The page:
Takashi Miike is a thrilling director who makes films that are nearly impossible to recommend. Many of his releases have been accompanied by stories of mass walkouts; of people fainting in their seats or even throwing up in the aisles. While many of his films are worthy of this reputation it’s unfair to bracket him simply as a shock-and-awe director. Amongst all the violence, exploitation, and horror there are pertinent questions being asked and ideas being discussed. And for a man who makes an average of 3.5 films a year (to date he has made 102 different features) he has had plenty of time to refine and explore those ideas.

For example, Miike’s Black Society Trilogy (1995-1999), follows three separate stories of a Triad organisation that stretches from Japan to Taiwan. Taken individually they could be seen as cheap imitations of Martin Scorsese or the Hong Kong action wave. However, with each new installment, the nature of the previous film is changed. What, on the surface, was a simple police story becomes a meditation on inherited trauma and the reproduction of violence both generationally and internationally. What emerges then is something far more complex; for Miike’s films refuse to be just one thing.

The first film to gain him international attention was the J-Horror Audition (1999). It follows a recently widowed father who works as a producer for a television network and decides to set up a fake audition so he can meet his potential spouse. The first half of the film seems to be a fairly straightforward romance, but then it takes the sharpest left turn in cinematic history.

The successful candidate turns from a shy pianist into a woman out for revenge armed with needles, syringes, and (most memorably) a roll of razor wire. The film is on one hand praised for its feminism and on the other condemned for its misogyny. Whether the film is one or the other is down to the audience. While Miike virtually assaults the audience with what’s happening on screen, the audience, in turn, are forced to question why it’s happening. Often this requires an exploration of both your own morality and the strength of your stomach.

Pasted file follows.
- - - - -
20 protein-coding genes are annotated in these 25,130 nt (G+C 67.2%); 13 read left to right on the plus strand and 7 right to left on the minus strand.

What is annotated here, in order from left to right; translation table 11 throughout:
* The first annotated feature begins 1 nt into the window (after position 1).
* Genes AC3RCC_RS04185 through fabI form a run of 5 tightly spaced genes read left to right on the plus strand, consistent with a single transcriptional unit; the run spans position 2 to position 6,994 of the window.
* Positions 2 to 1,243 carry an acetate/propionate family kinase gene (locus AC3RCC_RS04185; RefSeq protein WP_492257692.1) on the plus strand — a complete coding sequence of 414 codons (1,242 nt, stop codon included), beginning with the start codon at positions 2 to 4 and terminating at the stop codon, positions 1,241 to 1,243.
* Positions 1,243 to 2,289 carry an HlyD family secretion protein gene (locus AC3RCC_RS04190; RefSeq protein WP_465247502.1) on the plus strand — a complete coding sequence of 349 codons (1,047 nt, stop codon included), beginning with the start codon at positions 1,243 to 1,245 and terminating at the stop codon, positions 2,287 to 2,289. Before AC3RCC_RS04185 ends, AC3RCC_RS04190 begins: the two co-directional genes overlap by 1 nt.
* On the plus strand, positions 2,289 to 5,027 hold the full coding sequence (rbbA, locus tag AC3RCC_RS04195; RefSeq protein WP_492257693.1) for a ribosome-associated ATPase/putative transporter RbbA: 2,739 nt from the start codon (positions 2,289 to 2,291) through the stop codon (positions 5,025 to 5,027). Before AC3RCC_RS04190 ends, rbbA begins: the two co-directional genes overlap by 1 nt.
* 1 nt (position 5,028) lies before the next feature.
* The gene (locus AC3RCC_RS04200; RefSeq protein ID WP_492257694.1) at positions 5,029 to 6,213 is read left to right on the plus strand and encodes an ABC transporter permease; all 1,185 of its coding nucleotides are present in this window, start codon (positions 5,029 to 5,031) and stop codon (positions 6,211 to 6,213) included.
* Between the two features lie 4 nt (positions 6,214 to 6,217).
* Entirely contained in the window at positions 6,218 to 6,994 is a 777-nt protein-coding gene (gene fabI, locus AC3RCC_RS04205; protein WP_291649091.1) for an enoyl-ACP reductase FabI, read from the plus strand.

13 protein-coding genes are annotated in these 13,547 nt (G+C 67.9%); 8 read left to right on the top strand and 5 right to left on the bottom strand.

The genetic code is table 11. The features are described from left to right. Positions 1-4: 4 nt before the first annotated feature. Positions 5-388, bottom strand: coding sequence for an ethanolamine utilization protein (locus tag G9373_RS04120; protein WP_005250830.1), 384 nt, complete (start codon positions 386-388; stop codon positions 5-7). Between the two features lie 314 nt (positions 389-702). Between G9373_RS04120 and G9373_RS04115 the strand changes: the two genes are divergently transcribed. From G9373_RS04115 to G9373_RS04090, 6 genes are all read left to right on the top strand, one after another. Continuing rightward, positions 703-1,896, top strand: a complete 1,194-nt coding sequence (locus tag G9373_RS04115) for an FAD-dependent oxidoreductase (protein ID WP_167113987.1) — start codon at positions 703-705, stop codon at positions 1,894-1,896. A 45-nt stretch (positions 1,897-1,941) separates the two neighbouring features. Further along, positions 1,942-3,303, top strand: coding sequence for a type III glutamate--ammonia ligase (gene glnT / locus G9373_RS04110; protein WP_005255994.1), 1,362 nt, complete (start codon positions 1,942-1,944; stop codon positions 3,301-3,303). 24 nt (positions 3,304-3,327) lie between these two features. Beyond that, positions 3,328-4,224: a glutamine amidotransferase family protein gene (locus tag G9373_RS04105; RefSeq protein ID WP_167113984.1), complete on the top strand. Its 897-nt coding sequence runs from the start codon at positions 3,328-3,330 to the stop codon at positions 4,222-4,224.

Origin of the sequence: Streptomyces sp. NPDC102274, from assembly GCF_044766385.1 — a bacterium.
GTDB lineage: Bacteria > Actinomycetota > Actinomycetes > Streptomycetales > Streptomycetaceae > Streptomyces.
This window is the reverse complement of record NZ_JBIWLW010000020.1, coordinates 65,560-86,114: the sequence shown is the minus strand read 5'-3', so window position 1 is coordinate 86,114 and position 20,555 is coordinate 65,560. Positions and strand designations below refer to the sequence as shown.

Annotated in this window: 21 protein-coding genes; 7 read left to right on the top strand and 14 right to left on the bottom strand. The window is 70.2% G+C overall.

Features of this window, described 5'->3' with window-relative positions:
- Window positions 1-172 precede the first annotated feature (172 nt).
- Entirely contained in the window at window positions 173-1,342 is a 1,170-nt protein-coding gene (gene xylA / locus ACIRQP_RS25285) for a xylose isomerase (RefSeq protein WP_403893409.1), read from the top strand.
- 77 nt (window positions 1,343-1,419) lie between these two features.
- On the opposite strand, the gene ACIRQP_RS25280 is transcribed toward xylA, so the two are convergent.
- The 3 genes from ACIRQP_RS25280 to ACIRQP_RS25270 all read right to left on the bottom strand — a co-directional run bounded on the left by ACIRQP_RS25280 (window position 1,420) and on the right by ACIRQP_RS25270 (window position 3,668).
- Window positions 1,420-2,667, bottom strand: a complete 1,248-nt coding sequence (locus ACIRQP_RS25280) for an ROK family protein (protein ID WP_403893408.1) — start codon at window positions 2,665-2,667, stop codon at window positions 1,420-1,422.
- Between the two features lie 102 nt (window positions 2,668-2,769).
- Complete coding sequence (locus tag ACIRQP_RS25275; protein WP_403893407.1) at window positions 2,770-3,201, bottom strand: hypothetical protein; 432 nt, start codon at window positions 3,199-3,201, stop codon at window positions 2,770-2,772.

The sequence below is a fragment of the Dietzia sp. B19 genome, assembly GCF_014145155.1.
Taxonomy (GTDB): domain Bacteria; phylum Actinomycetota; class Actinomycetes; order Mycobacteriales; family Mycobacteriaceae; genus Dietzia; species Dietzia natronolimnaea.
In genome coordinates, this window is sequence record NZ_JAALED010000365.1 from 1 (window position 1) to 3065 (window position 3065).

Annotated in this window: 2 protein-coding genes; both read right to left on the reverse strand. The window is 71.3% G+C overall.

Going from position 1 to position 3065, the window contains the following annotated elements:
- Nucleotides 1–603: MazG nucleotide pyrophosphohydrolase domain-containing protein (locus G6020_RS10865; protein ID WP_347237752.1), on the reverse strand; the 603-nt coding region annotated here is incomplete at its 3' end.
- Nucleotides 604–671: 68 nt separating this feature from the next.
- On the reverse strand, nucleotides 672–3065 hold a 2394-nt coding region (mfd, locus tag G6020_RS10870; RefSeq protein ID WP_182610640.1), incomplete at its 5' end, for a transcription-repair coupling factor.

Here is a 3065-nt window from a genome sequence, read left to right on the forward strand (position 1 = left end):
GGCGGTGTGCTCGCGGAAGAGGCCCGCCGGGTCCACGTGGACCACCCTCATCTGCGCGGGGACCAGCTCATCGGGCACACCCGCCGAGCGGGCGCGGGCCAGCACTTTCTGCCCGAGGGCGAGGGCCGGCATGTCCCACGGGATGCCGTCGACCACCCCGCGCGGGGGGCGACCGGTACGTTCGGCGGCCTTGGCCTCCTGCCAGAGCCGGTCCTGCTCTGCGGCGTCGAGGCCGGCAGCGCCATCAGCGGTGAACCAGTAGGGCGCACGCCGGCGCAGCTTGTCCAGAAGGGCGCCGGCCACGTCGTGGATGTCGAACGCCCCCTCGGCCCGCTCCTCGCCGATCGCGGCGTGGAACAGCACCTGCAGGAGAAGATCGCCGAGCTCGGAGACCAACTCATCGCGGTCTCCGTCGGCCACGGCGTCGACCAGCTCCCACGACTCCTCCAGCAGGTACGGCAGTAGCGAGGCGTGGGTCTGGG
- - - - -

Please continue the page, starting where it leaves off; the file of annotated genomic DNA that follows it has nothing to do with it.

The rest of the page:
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Courtsey of: dts

For this reason, Miike’s films (despite there being so many of them) have a long-lasting effect. They exist much more in the meta-space that surrounds the film, than the action that plays out on screen. Visitor Q (2001) is probably his most controversial film, following a horrible, pathetic, and incestuous family. Filmed in just seven days, it can appear off-puttingly cheap. However, its cheapness begins to look like a reality show, just one that refuses to behave as such. Which is appropriate given it’s following a man trying to make a reality show about his surreal family.

It’s a film that becomes so meta it somehow manages to find itself back in reality again. Yes, it’s horrible, even hateful, but it’s a reflection of a depthless industry that has come to dominate 21st-century entertainment, which pushes drama solely for the sake of drama and controversy for the sake of controversy. By the end, you may ask why you watched it, but Miike is asking why you would want to watch anything.

That’s not to say that Miike’s films always engage the audience by upsetting them. The Happiness of the Katakuris (2001) is a comedy about a family-run inn where the guests mysteriously die, turn into zombies, and then burst into song. All while playing out as a loose remake of The Sound of Music. Ichi the Killer (2001), infamous for its hyper-violence, has a twisted tale of masochistic love and sexuality at its core. His Dead or Alive trilogy (1999-2001) is packed to the rafters with glorious cyber-punk action.

Miike’s Kurosawa-esque samurai epics (13 Assassins – 2010, Hara-Kiri – 2011) demonstrate his skill at directing on a much larger scale with both nuance and pathos. His latest, First Love (2019), may be his most accessible film to date. True, it centers on a man who thinks he’s going to die, who gets dragged into a world of violence, drugs, and prostitution where many a limb gets hacked off. But it also has a sense of humour and at its heart, there is a genuinely sweet love story. Each of these films are as multi-faceted and thought-provoking as the rest of his work.

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Courtesy of: Signature Entertainment

At the end of the day, Miike’s challenging style makes him just as difficult as ever to recommend. Yet he is a filmmaker with an established and well-developed cinematic language, which is becoming increasingly rare in a world of remakes, and reboots. Whatever his films are, they are certainly something; they stick in the brain and get under the skin. After thirty years he is still unafraid to make movies that push the envelope and what can be found there is still as fascinating as ever. Just don’t forget to bring a bucket.

Audition is part of BFI Japan: Over 100 Years of Japanese Cinema celebration (launching 11th May)

Hara-Kiri is available on Amazon Prime

13 Assassins is available on Amazon Prime

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